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Coffee consumption and cardiovascular disease

An article from the e-journal of the ESC Council for Cardiology Practice

The use of inhibitors of the renin angiotensin system (RAS) can significantly reduce mortality and morbidity in patients with cardiovascular disease 1-7. In addition, in patients with and without diabetes, angiotensin-converting-enzyme inhibitors (ACE-I) and angiotensin II type 1 receptor blockers (ARB) slow progression of nephropathy 8-10. However, in clinical practice the use of inhibitors of the RAS in appropriate doses is limited due to dose-related changes in serum creatinine and potassium levels in patients with advanced renal insufficiency.

Cardiovascular Pharmacotherapy

Why do ACE-I increase serum creatinine levels? ACE-I reduce the intraglomerular pressure. In combination with a decreased effective arterial blood volume which results in a reduced pressure in the afferent arteriole, the single nephron is no longer able to maintain glomerular filtration pressure and filtration rate (GFR). The combination of ACE-I therapy and hypoperfusion of the kidneys (e.g. after aggressive diuretic therapy in patients with low output heart failure) with the loss of the kidneys' ability for pressure autoregulation, are the most common causes for an acute rise in serum creatinine following RAS inhibition 11.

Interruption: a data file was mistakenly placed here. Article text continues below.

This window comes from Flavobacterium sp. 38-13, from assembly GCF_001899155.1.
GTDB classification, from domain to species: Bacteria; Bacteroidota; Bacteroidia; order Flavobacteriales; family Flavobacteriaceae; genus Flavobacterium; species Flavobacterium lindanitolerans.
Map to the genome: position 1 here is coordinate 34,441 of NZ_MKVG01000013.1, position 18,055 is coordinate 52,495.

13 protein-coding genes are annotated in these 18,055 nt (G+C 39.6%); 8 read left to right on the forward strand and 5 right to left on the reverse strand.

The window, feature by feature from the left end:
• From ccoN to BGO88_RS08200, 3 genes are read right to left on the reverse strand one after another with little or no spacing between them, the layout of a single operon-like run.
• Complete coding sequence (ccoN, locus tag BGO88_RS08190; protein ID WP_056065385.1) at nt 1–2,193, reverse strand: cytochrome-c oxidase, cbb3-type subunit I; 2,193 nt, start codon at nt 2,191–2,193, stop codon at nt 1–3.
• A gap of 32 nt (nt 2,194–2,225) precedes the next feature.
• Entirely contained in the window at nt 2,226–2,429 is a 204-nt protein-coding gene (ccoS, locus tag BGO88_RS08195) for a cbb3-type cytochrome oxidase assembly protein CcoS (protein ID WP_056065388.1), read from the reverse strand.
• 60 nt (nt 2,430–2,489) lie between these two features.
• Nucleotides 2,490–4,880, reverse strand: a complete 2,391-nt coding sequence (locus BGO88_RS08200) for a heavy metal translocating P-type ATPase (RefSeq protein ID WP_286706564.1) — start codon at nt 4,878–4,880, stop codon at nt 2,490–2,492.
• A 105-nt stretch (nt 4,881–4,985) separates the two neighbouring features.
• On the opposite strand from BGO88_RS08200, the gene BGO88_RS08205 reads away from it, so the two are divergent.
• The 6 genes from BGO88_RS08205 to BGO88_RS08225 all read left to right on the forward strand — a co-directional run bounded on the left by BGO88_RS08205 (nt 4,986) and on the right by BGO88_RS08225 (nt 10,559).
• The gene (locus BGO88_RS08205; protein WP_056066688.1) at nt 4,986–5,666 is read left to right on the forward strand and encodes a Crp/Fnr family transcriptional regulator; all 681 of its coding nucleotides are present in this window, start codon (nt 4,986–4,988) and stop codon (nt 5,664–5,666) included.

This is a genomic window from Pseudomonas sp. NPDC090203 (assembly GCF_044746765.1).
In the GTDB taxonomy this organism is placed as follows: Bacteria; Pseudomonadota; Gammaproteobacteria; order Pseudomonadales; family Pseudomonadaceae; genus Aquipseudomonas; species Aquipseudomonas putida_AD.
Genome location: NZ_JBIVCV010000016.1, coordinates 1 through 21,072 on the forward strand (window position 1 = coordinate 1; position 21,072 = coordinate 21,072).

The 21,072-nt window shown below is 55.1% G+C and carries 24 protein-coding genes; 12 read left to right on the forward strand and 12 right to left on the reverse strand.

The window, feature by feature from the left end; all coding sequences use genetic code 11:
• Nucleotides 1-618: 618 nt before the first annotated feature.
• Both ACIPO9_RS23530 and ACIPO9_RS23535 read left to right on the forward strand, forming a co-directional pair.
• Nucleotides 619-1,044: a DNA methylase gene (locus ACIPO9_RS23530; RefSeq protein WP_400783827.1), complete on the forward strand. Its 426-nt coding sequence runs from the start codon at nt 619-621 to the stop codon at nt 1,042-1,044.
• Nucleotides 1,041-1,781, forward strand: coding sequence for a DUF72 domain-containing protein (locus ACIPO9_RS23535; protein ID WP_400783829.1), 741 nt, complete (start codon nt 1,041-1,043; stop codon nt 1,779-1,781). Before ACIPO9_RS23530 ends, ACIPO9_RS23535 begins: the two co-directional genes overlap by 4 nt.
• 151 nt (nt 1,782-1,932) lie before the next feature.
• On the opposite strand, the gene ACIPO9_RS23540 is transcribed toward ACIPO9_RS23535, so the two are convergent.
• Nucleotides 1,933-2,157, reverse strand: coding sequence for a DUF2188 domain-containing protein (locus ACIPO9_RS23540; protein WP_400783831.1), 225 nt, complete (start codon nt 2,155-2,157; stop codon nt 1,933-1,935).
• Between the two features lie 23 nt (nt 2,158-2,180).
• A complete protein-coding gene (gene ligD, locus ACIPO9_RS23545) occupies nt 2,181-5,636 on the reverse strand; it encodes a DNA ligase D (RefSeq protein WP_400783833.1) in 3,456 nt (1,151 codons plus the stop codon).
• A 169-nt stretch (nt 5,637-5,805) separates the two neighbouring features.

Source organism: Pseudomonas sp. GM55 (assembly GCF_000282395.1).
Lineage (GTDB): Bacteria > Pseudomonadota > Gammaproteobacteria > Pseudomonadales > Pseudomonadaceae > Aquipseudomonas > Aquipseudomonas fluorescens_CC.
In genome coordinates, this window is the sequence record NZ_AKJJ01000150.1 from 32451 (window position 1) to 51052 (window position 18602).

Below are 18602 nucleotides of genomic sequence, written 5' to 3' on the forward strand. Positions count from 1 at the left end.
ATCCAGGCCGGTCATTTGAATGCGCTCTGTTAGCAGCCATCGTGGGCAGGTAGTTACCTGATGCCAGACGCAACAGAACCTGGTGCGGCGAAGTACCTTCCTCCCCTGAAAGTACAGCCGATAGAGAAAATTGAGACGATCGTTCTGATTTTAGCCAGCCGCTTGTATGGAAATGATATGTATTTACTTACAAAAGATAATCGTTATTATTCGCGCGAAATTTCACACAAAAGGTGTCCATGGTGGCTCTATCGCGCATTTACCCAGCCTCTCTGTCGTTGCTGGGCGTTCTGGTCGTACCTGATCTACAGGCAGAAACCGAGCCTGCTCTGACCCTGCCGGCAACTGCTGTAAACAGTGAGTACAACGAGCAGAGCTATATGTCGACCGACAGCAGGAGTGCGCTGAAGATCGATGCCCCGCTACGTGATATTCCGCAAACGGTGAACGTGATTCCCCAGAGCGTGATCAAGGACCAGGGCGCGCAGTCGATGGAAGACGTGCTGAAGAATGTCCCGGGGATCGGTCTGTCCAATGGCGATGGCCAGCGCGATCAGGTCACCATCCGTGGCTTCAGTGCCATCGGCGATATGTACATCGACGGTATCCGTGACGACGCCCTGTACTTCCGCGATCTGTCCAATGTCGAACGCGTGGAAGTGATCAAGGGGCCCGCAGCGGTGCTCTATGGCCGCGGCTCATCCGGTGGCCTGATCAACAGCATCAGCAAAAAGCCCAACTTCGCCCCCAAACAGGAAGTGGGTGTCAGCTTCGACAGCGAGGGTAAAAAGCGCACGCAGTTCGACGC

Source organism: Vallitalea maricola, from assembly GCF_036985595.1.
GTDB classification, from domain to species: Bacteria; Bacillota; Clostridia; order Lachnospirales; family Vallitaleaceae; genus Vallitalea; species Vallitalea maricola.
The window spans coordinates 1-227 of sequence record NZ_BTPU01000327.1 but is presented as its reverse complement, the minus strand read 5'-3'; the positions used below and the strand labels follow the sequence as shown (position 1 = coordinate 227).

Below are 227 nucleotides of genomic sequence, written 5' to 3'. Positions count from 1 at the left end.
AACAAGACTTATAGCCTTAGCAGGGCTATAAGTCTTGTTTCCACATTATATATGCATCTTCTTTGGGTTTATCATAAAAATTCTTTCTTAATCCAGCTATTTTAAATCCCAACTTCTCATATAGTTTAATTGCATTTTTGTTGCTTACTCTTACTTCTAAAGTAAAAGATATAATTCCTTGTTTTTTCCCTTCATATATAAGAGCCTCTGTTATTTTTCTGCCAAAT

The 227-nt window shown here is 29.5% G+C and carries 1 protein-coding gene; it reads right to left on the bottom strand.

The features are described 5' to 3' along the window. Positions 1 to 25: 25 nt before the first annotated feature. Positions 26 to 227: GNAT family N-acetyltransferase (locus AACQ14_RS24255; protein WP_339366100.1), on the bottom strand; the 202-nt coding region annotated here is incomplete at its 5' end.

In large-scale prospective clinical ACE-I trials, patients with advanced renal insufficiency were excluded for the above mentioned reasons and consequently data on renal outcome and change of cardiovascular risk has not been determined in this group of patients.

Hou and collegues recently investigated the effect of benazepril in 422 Chinese patients with non-diabetic renal insufficiency 12. The patients were divided according to their creatinine levels: Group 1 included patients with creatinine levels of 1.5 to 3.0 mg/dl (n=104) while group 2 included patients with levels of 3.1 to 5.0 mg/dl (n=224). After a 8 week run-in, patients in group 1 received 10mg benazepril bid whereas patients in group 2 received 10mg benazepril or placebo (n=112 each). Patients were followed for a mean of 3.4 years. In order to achieve a blood pressure of less than 130/80 mmHg the use of antihypertensive drugs other than ACE-I or ARB was allowed. The primary outcome was a combined end point consisting of a doubling of serum creatinine levels, end-stage renal disease or death. Secondary end points were the rate of urinary protein excretion, and the progression of renal disease (creatinine level, clearance, GFR).